Countries of Origin of Foreign-Born Cases of Tuberculosis (TB) Diagnosed in the United States
Over 70% of the 6,854 foreign-born TB cases reported in the United States in 2009 were in persons born in only 12 countries.
In the United States, the number of TB cases reported in foreign-born persons has remained virtually level, with approximately 7,000 to 8,000 cases reported each year from 1993 to 2008. But in 2009, the number of cases dropped to 6,854. That same year, cases among U.S.-born persons decreased to 4,571. In 2009, the percentage of TB cases occurring in foreign-born persons was 59% of the national total. Foreign-born Hispanics and Asians together represented 80% of reported TB cases in foreign-born persons, and accounted for 48% of the national total.
The top 12 countries of origin of foreign-born persons with TB in the United States in 2009 were: Mexico, Philippines, Vietnam, India, China, Haiti, Republic of Korea, Guatemala, Peru, El Salvador, Ethiopia, and Honduras. Of the 6,854 TB cases reported in 2009 among foreign-born persons, 40% occurred among persons born in the Americas region1, and 30% occurred among persons born in the Western Pacific region. From 1993 to 2009, the proportion of reported cases increased among persons born in the Eastern Mediterranean region (3% in 1993 to 4.6% in 2009), the Southeast Asia region (6% in 1993 to 13% in 2009), and the African region (2% in 1993 and 8% in 2009).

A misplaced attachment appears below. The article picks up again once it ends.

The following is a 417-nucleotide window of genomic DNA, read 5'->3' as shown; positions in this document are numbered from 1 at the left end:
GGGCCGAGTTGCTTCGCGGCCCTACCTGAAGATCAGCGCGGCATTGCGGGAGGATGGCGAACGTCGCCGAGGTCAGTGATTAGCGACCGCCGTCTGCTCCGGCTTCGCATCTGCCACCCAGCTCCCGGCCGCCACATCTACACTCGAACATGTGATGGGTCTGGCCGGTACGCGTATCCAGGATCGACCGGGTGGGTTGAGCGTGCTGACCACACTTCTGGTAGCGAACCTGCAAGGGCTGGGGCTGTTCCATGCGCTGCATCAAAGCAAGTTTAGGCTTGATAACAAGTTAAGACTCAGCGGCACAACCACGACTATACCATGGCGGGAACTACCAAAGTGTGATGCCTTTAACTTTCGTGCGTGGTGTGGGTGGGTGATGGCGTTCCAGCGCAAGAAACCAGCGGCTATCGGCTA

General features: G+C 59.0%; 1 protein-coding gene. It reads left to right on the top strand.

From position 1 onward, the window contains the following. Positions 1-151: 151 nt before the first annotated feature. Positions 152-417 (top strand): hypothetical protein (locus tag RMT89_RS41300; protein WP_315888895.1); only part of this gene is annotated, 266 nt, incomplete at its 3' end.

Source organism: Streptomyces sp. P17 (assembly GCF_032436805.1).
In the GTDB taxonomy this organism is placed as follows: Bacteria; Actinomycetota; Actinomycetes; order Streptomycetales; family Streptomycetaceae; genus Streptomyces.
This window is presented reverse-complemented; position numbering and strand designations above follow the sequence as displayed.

Although the TB case rate (number of cases per 100,000 population) in the United States has declined annually in both U.S.-born and foreign-born persons, there has been a faster decline among U.S.-born persons (a 77% decrease since 1993) than among foreign-born persons (a 45% decrease since 1993).
To address the high TB case rates among foreign-born persons, CDC is collaborating with other national and international public health organizations to improve screening of immigrants and refugees, test recent arrivals from countries with high rates of TB, and improve TB control activities along the border between the United States and Mexico. CDC has developed medical screening guidelines called technical instructions2 for the TB testing and treatment of those who seek permanent residence in the United States (refugees and immigrants). TB is a challenging disease to diagnose, treat, and control. Our united effort is needed to reach those at highest risk for TB, and to identify and implement innovative strategies to improve testing and treatment among high risk populations.
CDC. Reported Tuberculosis in the United States, 2009 [PDF - 4.99MB]. Atlanta, GA: U.S. Department of Health and Human Services, CDC, October 2010.
- World Health Organization (WHO). Global Tuberculosis Control 2009: Epidemiology, Strategy, Financing. Geneva, Switzerland: WHO, 2009 (WHO/HTM/TB/2009.411)
- CDC. CDC Immigration Requirements: Technical Instructions for Tuberculosis Screening and Treatment [PDF - 315KB]. Atlanta, GA: U.S. Department of Health and Human Services, CDC, October 2009.
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